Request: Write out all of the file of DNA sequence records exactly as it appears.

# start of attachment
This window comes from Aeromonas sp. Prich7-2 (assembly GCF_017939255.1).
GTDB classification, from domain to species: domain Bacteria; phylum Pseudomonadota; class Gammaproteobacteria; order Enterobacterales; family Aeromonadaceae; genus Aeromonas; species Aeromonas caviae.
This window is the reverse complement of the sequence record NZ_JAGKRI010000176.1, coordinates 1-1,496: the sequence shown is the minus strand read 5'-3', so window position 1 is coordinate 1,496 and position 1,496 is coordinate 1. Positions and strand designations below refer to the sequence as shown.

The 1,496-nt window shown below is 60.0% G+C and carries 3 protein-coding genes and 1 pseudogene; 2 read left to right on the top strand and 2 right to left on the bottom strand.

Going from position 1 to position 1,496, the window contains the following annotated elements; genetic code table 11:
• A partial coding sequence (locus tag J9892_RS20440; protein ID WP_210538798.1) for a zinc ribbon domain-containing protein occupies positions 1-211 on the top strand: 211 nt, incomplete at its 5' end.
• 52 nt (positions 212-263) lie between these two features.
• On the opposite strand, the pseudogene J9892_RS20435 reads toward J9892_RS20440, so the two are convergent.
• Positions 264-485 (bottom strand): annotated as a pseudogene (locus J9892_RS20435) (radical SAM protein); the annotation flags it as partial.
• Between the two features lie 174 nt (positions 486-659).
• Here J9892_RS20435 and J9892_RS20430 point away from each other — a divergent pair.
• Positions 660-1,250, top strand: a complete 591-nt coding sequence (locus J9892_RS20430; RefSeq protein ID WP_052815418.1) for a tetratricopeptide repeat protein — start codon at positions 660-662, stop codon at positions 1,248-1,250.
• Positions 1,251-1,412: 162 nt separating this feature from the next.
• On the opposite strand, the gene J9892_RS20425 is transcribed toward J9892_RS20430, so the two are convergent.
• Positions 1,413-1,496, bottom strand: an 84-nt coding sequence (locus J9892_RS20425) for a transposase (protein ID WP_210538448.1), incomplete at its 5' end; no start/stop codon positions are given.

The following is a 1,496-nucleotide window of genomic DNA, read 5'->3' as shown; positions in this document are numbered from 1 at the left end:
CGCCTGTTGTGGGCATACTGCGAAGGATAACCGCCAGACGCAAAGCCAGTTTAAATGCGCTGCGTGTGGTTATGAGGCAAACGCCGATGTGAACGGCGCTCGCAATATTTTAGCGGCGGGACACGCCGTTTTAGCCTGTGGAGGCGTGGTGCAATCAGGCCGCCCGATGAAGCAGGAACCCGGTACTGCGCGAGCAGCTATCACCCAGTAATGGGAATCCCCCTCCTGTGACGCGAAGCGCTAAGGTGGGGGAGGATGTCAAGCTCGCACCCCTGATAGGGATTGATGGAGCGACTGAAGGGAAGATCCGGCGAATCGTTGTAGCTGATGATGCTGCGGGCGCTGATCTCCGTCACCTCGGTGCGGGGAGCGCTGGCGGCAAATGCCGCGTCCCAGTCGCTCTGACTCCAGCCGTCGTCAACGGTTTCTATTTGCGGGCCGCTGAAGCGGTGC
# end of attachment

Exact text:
This window comes from Aeromonas sp. Prich7-2 (assembly GCF_017939255.1).
GTDB classification, from domain to species: domain Bacteria; phylum Pseudomonadota; class Gammaproteobacteria; order Enterobacterales; family Aeromonadaceae; genus Aeromonas; species Aeromonas caviae.
This window is the reverse complement of the sequence record NZ_JAGKRI010000176.1, coordinates 1-1,496: the sequence shown is the minus strand read 5'-3', so window position 1 is coordinate 1,496 and position 1,496 is coordinate 1. Positions and strand designations below refer to the sequence as shown.

The 1,496-nt window shown below is 60.0% G+C and carries 3 protein-coding genes and 1 pseudogene; 2 read left to right on the top strand and 2 right to left on the bottom strand.

Going from position 1 to position 1,496, the window contains the following annotated elements; genetic code table 11:
• A partial coding sequence (locus tag J9892_RS20440; protein ID WP_210538798.1) for a zinc ribbon domain-containing protein occupies positions 1-211 on the top strand: 211 nt, incomplete at its 5' end.
• 52 nt (positions 212-263) lie between these two features.
• On the opposite strand, the pseudogene J9892_RS20435 reads toward J9892_RS20440, so the two are convergent.
• Positions 264-485 (bottom strand): annotated as a pseudogene (locus J9892_RS20435) (radical SAM protein); the annotation flags it as partial.
• Between the two features lie 174 nt (positions 486-659).
• Here J9892_RS20435 and J9892_RS20430 point away from each other — a divergent pair.
• Positions 660-1,250, top strand: a complete 591-nt coding sequence (locus J9892_RS20430; RefSeq protein ID WP_052815418.1) for a tetratricopeptide repeat protein — start codon at positions 660-662, stop codon at positions 1,248-1,250.
• Positions 1,251-1,412: 162 nt separating this feature from the next.
• On the opposite strand, the gene J9892_RS20425 is transcribed toward J9892_RS20430, so the two are convergent.
• Positions 1,413-1,496, bottom strand: an 84-nt coding sequence (locus J9892_RS20425) for a transposase (protein ID WP_210538448.1), incomplete at its 5' end; no start/stop codon positions are given.

The following is a 1,496-nucleotide window of genomic DNA, read 5'->3' as shown; positions in this document are numbered from 1 at the left end:
CGCCTGTTGTGGGCATACTGCGAAGGATAACCGCCAGACGCAAAGCCAGTTTAAATGCGCTGCGTGTGGTTATGAGGCAAACGCCGATGTGAACGGCGCTCGCAATATTTTAGCGGCGGGACACGCCGTTTTAGCCTGTGGAGGCGTGGTGCAATCAGGCCGCCCGATGAAGCAGGAACCCGGTACTGCGCGAGCAGCTATCACCCAGTAATGGGAATCCCCCTCCTGTGACGCGAAGCGCTAAGGTGGGGGAGGATGTCAAGCTCGCACCCCTGATAGGGATTGATGGAGCGACTGAAGGGAAGATCCGGCGAATCGTTGTAGCTGATGATGCTGCGGGCGCTGATCTCCGTCACCTCGGTGCGGGGAGCGCTGGCGGCAAATGCCGCGTCCCAGTCGCTCTGACTCCAGCCGTCGTCAACGGTTTCTATTTGCGGGCCGCTGAAGCGGTGC